By beginning the conversation this way, you don't have to go into all the negatives about having them around the house. It doesn't have to come off like you're pushing them out. It can be presented as a project. You can explain to your mom that you are planning ahead. If you are considering having kids (even if you're not sure yet), it makes sense to have the space available. So if it is couched that way, it could be a conversation about the future instead of a conversation about what a drag it is to have your parents living with you.

I'm not just suggesting you use that as an excuse to get them out, either. I really do think it's a good idea. Your mom is no longer caring for you, and she's tired of being on the road, and she's given up her home, so she needs a home and something useful to do. A part-time job and a new house will give her those things. She will have greater independence while remaining close to you. And when and if you do have kids, you will find her very useful indeed, while not always underfoot.

You know, there are some other things I'd like to mention, if I may beg your indulgence. For one thing, the subtext here is the reversal of parent and child roles. Did you ever imagine that you would be trying to get your mother out of the nest? Isn't that odd? But that's what happens as our parents get older: We begin to parent them.

Another thing: While this whole situation could conceivably be arranged without anyone ever saying directly how they actually feel, it is also an opportunity to at least acknowledge the powerful forces at work. Your family is changing. Your parents are slowing down. And certain patterns that have long shaped your relationship with your parents may be reemerging. For instance, I'm guessing that you are, in relation to your parents, more of a take-charge type. As you take charge once again, you may find yourself feeling resentful of your parents for being such slackers! So here is a thought about that: I am in your parents' generation. I feel like I sort of know your parents. I look around at my peers from high school and I see a generation of aging hippies who are finally mellowing out, slowing down and wanting to enjoy life. Many of us were never all that ambitious to begin with; as a generation, if I can be so general as that, we hunger more for soulfulness in our lives than for achievement; we are not very materialistic. We have a kind of hippie-ish, loose passivity about life, a desire for comfort and simplicity and a seeming lack of drive. Along with that comes a powerful spiritual instinct. We want to be free spirits and to live in a soulful way close to loved ones. We are dreamers. We have been somewhat romantic, unrealistic and short-sighted in our lives.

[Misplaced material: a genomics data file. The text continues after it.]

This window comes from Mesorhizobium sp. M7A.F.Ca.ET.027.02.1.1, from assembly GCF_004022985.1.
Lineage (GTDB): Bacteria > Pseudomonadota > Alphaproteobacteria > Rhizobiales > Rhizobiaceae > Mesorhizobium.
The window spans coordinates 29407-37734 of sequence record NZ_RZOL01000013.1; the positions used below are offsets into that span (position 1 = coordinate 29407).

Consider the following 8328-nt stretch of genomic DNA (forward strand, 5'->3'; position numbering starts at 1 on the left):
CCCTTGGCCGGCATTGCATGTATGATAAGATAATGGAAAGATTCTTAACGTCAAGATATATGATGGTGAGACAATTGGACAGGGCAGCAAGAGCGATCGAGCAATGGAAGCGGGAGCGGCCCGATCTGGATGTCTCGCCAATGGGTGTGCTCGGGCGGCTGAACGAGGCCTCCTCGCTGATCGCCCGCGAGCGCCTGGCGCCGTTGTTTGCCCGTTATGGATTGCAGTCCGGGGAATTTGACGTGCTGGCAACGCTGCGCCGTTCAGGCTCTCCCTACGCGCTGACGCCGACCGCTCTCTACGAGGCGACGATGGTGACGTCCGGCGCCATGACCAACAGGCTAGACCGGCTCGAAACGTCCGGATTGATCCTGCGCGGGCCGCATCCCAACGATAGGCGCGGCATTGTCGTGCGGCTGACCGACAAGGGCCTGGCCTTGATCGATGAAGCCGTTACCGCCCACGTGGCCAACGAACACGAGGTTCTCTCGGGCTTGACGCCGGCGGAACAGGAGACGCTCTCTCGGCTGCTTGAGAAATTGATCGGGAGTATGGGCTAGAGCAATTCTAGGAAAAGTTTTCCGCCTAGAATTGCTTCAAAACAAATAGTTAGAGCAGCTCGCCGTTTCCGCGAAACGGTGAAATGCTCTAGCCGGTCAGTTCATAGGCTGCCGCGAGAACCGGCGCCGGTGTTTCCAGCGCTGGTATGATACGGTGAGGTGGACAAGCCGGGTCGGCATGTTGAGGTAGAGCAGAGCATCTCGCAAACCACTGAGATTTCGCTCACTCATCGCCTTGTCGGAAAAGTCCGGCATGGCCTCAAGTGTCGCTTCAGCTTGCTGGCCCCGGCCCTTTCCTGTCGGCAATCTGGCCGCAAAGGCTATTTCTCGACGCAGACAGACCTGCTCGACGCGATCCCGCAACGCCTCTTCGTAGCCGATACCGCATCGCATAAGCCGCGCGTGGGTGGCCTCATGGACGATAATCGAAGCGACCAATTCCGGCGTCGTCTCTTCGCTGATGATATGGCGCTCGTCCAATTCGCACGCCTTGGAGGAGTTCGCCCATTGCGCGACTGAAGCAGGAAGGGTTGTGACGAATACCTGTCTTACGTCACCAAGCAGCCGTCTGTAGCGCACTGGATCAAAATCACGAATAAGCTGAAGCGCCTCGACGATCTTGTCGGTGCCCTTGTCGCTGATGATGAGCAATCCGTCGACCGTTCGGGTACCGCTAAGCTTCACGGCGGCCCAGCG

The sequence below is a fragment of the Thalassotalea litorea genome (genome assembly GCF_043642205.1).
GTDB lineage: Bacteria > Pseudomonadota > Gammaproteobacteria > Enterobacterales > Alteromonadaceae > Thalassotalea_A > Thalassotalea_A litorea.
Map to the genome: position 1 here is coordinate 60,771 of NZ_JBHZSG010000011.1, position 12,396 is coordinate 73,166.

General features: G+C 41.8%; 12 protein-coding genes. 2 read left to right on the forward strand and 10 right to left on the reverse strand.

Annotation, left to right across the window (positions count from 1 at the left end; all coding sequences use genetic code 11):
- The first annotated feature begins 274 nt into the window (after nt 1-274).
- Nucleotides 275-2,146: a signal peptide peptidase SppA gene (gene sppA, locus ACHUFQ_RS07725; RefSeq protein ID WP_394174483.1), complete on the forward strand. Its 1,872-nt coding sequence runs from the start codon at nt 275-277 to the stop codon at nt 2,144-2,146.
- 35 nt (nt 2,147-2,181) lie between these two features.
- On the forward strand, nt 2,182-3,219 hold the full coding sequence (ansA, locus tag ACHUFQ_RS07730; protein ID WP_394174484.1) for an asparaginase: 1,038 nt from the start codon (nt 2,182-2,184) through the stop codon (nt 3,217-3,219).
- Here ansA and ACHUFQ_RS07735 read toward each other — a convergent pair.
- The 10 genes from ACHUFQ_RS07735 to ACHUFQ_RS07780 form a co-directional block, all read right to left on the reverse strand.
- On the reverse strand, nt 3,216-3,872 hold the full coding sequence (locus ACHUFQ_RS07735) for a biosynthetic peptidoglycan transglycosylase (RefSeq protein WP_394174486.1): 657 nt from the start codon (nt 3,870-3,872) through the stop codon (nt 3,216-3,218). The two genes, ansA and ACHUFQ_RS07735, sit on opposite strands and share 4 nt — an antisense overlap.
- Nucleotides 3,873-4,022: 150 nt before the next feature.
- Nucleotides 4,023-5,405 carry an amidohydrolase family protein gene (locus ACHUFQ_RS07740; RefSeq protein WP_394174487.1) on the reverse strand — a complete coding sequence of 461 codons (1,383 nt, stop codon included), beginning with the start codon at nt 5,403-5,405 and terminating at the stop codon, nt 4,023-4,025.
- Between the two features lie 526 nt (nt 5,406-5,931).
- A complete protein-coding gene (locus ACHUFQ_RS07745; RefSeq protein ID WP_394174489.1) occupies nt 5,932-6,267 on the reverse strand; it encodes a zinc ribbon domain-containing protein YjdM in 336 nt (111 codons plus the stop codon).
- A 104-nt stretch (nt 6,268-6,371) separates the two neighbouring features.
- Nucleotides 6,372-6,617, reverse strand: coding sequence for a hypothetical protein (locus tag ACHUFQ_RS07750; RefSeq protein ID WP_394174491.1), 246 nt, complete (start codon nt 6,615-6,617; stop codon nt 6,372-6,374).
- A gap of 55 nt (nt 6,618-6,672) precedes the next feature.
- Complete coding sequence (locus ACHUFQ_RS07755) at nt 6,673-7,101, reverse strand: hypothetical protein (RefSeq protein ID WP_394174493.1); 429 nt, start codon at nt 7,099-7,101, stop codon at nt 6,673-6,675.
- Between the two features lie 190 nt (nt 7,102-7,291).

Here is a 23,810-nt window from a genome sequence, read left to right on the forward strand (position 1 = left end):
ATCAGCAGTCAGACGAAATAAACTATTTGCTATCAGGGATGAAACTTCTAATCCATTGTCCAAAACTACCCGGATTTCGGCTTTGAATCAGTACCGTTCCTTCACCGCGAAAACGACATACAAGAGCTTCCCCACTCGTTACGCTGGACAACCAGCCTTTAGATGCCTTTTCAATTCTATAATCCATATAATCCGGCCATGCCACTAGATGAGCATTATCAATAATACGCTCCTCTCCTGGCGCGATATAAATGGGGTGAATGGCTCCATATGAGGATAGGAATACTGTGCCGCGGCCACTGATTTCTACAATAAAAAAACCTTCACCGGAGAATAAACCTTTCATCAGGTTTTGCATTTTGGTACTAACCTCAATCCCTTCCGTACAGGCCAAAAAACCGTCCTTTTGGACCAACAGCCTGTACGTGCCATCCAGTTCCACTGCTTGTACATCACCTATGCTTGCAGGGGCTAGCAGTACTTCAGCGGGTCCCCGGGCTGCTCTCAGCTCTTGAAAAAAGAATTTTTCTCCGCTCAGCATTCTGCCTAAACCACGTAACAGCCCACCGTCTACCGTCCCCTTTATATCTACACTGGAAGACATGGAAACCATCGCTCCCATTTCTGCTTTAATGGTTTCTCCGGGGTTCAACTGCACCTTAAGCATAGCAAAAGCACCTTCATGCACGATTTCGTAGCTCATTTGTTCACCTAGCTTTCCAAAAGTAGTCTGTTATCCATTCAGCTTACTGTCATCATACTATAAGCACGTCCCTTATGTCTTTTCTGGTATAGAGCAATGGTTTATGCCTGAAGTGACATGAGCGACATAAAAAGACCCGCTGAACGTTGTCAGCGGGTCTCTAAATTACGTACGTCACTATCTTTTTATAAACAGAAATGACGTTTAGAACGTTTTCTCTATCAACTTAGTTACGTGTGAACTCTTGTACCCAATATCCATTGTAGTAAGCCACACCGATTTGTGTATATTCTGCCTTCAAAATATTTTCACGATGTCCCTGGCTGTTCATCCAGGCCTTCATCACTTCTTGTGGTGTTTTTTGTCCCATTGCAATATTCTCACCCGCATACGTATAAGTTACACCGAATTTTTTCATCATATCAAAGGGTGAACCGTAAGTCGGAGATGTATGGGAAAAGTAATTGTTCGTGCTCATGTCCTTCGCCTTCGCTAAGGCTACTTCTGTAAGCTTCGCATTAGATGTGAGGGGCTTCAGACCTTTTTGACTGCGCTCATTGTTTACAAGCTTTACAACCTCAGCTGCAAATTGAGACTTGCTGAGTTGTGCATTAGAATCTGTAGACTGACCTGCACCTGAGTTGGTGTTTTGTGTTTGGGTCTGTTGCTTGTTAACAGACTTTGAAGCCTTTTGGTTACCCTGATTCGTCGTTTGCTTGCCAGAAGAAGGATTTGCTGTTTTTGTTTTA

Consequently, many of us will find ourselves partly dependent on our children and other family. People of your age are already beginning to take on the parental role. That is happening sooner in this generation than in mine.

I had no role in taking care of my parents until they were in their late 70s. They were utterly and determinedly self-sufficient. Having grown up in the Depression, they never expected help from anyone. We, however, beneficiaries of the New Deal and an economic boom, grew up in an easier time. We screwed around a lot, frankly, because we could! Things again became tougher for your generation, and you have responded by being more fiscally responsible and more self-sufficient.

I know that is all quite general, but maybe it will help to view what is happening between you and your parents in broader context. Anyway, there is much more I could say, but I should curb my hippie-ish tendency to blab on and on, man. So good luck. I think you can make this work if you approach it in a constructive way.